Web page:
Within the burgeoning action sub-genre of fathers scorching earth to save their child, one will not find a film meaner than There Are No Saints. Written by Paul Schrader and directed by Alfonso Pineda Ulloa, this nasty thriller concerns Neto (Jose Maria Yazpi), a former hitman fresh out of prison and determined to get on the straight-and-narrow. Unfortunately, his former cartel employers don’t love the idea. Neither do the corrupt law enforcers they have on payroll. This discontentment extends to his ex-flame Nadia (Paz Vega) and estranged son Julio (Keidrich Sellati). Everyone’s in danger. Turns out Nadia’s new boyfriend (Neal McDonough) is affiliated with the cartel, and kidnaps Julio once the heat is on.
Yazpi is a brooding sort, to be sure, though he lacks bravado for the lead role. In fairness, this film asks him to play a multitude of emotions without the scenes to support the complexity. He’s helped by a reliable supporting cast, including small turns by Tim Roth and Ron Perlman in a truly evil performance. The standout is Shannyn Sossamon, doing solid work as Inez, a barkeep who becomes Neto’s “His Girl Friday.” She offers a bit of levity and splash of charm throughout a second act that lacks much of both. Here is an actress who never got the credit she deserved, even after a red-hot start to her career (A Knight’s Tale, 40 Days and 40 Nights, The Rules of Attraction). Let us hope this plum role spells the beginning of a Sossamon resurgence.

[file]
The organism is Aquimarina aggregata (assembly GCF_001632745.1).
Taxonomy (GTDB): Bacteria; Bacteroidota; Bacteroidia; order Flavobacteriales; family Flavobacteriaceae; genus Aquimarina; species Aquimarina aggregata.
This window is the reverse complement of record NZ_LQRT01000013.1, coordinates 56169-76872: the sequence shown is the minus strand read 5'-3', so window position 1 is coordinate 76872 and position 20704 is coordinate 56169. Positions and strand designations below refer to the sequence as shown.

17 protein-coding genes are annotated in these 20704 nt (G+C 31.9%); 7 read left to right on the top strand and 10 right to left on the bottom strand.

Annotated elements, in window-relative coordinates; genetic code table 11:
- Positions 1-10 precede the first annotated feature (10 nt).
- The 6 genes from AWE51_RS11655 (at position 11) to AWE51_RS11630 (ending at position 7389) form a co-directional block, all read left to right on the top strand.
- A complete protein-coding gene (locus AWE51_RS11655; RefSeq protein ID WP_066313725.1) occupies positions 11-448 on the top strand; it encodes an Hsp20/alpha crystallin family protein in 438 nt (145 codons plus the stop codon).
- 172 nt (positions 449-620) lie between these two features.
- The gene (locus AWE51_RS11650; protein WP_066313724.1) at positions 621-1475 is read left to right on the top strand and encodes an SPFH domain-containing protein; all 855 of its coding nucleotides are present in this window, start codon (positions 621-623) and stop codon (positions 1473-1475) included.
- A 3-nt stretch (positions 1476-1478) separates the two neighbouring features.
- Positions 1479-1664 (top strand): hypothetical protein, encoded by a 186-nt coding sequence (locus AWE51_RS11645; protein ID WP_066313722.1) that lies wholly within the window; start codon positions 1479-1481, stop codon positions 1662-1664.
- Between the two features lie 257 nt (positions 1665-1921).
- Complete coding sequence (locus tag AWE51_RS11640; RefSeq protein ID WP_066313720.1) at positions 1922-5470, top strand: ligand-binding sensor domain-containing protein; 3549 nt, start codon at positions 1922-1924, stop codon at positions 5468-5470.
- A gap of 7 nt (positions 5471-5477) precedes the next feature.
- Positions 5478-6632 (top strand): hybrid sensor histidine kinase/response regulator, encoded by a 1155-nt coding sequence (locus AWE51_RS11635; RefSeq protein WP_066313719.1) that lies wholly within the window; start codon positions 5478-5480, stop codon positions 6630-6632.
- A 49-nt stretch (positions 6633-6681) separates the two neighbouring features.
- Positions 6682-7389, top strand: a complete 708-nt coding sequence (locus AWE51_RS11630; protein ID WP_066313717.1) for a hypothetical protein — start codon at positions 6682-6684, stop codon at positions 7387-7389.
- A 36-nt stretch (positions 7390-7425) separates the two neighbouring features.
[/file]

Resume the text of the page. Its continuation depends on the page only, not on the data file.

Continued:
There is something admirable about the sheer hopelessness of this narrative. It’s not altogether surprising given Schrader’s imprint, but it lacks the nuances of something like First Reformed or The Card Counter. Certain scenes play too choppy, like they were operated on extensively in post. Too many lines of dialogue patch together exposition, appearing to be band-aids for a plotline that is incredibly straightforward. One highlight is certainly pace—There Are No Saints moves at an appreciably fast clip. Unfortunately, nothing improves upon the very engaging first five minutes. A potentially memorable shootout is undone by editing that disrupts any cohesion, as well as the especially brutal finale.
One can appreciate the intentions: an aesthetic meant to be a throwback to crime thrillers that fueled 1970s American cinema. A worldview as acidic as the world in which we live. An antihero so evil those watching will wonder if he’s worth rooting for. Considering Schrader wrote those foundational texts, that another director adapts one of his scripts for a release in 2022 is, in a way, heartening. In another way, it is disappointing There Are No Saints is so lackluster.
There Are No Saints opens in theaters and VOD on May 27.